How is Comcast (NASDAQ:CMCSA) doing with alternative video? In referring to the alternative video business, we imply the company’s efforts apart from vanilla pay-TV programming packages that have been in the market for a long time. Currently this includes on-demand video as well as Xfinity Streampix service, which was launched in early 2012. Comcast has been in on-demand video business for a while now and has witnessed significant success in terms of video consumption. However, the market exists for both individual pickings as well as all-you-can-eat models and Comcast seems to be positioned to capitalize on both. Usually, a company either resorts to subscription or a la carte model but Comcast is keeping both to balance its risk. Its on-demand views have grown strongly and there is an opportunity to increase shareholder value with success in subscription streaming.
On-Demand Views Have Grown Substantially
- Comcast Q4 Earnings: Best Pay-TV Subscriber Performance In Last Nine Years, NBCUniversal And High-Speed Internet Continue To Grow
- Comcast’s High-Speed Internet Business: Subscriber Base, ARPU Growth Likely
- Comcast Q3 Earnings: NBCUniversal, High Speed Internet Drive Growth
- Comcast Q3 Earnings Preview: NBCUniversal, Subscriber Trends In Focus
- Comcast’s Pay-TV Business: Our Long-Term Projections Suggest Growth In ARPU Will Offset Declining Subscriber Base
- Comcast Q2 Earnings: High Speed Internet Segment And NBCUniversal Lead Revenue Growth
Comcast started its on-demand video service in 2003 and since then, the total number of views have grown by a staggering amount. The company stated that its cumulative on-demand views reached 11 billion in 2009.  This figure further increased to 20 billion within a span of two years.  This implies that between 2009 and 2011, Comcast’s customers were generating roughly 375 million on-demand views per month. These seem like big numbers! However, the flip side is that the number of views are not necessarily the indicater of exactly how much of the content Comcast’s customers are really watching. The number of viewing hours may be a better metric. This metric stood at a monthly rate of 1 billion for Netflix (NASDAQ:NFLX) in June, clearly indicating a high demand for alternative video services.
How Can Xfinity Streampix Add Value?
There is no doubt that the subscription model is picking up all across and this prompted Comcast to launch its own streaming subscription service in early 2012. Xfinity Streampix’s success can lift Comcast’s value by as much as 10%.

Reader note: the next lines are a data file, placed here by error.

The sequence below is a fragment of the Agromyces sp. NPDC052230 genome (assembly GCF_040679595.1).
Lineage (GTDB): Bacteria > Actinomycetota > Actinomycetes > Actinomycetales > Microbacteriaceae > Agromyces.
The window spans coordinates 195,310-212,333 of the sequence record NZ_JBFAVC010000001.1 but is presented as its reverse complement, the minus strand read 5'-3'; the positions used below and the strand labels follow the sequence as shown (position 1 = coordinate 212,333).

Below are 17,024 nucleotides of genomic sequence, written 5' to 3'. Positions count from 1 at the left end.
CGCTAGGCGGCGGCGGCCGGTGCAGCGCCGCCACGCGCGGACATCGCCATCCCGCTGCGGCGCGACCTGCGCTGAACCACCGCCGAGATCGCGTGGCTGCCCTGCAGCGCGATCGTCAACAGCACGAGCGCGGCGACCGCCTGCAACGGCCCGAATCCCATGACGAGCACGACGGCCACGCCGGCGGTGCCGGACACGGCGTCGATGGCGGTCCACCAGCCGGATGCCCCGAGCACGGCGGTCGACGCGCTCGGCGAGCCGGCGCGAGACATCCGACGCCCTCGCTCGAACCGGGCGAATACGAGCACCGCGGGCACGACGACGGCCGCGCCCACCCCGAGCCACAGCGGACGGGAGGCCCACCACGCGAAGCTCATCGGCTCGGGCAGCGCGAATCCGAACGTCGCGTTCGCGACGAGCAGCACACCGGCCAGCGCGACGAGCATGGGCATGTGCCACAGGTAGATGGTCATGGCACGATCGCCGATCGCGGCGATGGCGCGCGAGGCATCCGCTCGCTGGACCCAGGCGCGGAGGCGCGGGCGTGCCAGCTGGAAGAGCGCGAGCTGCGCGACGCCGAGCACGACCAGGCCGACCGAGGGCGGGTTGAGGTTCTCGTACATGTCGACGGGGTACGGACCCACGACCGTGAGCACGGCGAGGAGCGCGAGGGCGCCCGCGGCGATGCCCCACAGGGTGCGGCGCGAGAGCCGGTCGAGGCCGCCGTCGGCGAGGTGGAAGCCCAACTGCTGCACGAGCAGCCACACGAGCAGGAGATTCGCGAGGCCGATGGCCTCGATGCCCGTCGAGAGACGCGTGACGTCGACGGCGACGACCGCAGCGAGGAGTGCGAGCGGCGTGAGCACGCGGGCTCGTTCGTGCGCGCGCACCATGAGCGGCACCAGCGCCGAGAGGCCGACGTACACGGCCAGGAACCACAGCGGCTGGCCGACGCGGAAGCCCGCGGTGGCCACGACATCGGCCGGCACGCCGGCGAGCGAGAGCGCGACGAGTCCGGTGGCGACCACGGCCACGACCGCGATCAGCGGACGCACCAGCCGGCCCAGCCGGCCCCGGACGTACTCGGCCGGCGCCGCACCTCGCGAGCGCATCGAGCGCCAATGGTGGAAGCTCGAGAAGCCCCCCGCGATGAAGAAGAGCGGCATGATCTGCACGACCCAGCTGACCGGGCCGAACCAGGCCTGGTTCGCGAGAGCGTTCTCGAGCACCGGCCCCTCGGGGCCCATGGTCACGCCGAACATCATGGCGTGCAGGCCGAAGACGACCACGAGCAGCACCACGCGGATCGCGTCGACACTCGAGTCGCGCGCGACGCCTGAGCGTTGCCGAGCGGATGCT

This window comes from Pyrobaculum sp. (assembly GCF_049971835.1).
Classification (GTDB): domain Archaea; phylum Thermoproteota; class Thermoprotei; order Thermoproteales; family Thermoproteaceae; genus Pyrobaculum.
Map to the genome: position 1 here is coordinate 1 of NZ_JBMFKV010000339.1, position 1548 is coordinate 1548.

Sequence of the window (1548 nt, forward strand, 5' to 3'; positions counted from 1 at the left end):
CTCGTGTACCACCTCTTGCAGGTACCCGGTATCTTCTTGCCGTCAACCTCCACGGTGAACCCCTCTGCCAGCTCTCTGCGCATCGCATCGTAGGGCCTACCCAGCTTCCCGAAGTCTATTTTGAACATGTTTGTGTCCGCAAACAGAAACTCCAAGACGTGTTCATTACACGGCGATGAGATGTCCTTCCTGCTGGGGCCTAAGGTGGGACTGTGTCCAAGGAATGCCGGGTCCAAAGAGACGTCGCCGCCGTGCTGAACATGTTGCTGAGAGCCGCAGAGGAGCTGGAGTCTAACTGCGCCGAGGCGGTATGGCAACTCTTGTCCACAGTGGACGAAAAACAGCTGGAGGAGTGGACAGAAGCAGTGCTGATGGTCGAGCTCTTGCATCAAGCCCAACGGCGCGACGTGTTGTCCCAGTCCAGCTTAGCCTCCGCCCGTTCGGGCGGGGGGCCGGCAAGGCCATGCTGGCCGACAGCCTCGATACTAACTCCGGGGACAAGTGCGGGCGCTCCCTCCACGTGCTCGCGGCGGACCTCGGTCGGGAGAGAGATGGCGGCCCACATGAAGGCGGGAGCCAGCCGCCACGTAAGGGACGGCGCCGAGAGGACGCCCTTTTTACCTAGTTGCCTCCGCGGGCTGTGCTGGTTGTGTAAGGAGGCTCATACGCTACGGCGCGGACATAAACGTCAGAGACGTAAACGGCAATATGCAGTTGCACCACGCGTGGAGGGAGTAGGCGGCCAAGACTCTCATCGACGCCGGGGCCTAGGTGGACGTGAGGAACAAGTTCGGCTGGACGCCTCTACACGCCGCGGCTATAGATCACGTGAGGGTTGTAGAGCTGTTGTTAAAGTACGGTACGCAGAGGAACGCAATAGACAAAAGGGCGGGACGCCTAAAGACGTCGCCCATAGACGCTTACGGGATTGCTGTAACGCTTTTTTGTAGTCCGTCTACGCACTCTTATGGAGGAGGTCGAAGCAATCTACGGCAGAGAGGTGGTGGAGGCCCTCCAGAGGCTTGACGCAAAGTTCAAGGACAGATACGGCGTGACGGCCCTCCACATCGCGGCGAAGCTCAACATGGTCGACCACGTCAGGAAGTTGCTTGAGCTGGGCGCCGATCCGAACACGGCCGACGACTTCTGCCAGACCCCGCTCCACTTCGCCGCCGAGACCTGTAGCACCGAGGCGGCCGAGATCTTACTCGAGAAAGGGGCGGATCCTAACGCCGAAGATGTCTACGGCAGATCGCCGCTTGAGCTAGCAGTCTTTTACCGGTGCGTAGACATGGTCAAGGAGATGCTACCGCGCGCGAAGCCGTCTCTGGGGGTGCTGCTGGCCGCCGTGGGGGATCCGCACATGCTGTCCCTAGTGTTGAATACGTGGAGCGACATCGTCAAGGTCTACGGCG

For a little over 2 million subscribers, the Xfinity Streampix is available for free. For the rest, Comcast is charging a monthly fee of $4.99. If we assume that Comcast’s streaming service can gradually penetrate 50% of its total subscribers by the end of our forecast period (including the ones who get it for free), the additional profits will lead to a little less than 5% upside to our price estimate for Comcast. However, there is additional value to be unlocked from improved subscriber trends.
Comcast has been struggling with its pay-TV subscriber losses for the past few years as a result of tough competition from the satellite companies and telecom operators. To compensate for this loss, Comcast has pushed its broadband and VoIP service and that has certainly helped. However, augmenting the existing services with enhancements such online streaming can help Comcast’s pay-TV business to a great extent. We see potential upside of 5% to our price estimate if Comcast can regain about 2 percentage points of the market share by the end of our forecast period.
Therefore, we conclude that while neither of the above two values are significant in themselves, combined together, they can lift Comcast’s value by around 10% which is notable.
Our price estimate for Comcast stands $41, implying a premium of more than 10% to the market price.Notes:
- Comcast’s OnDemand Reaches 11 Billion Views, Nearly Twice The Number Of iTunes Music Downloads, TechCrunch, Apr 1 2009 [↩]
- Comcast Hits 20 Billion On Demand Views, The Hollywood Reporter, May 25 2011 [↩]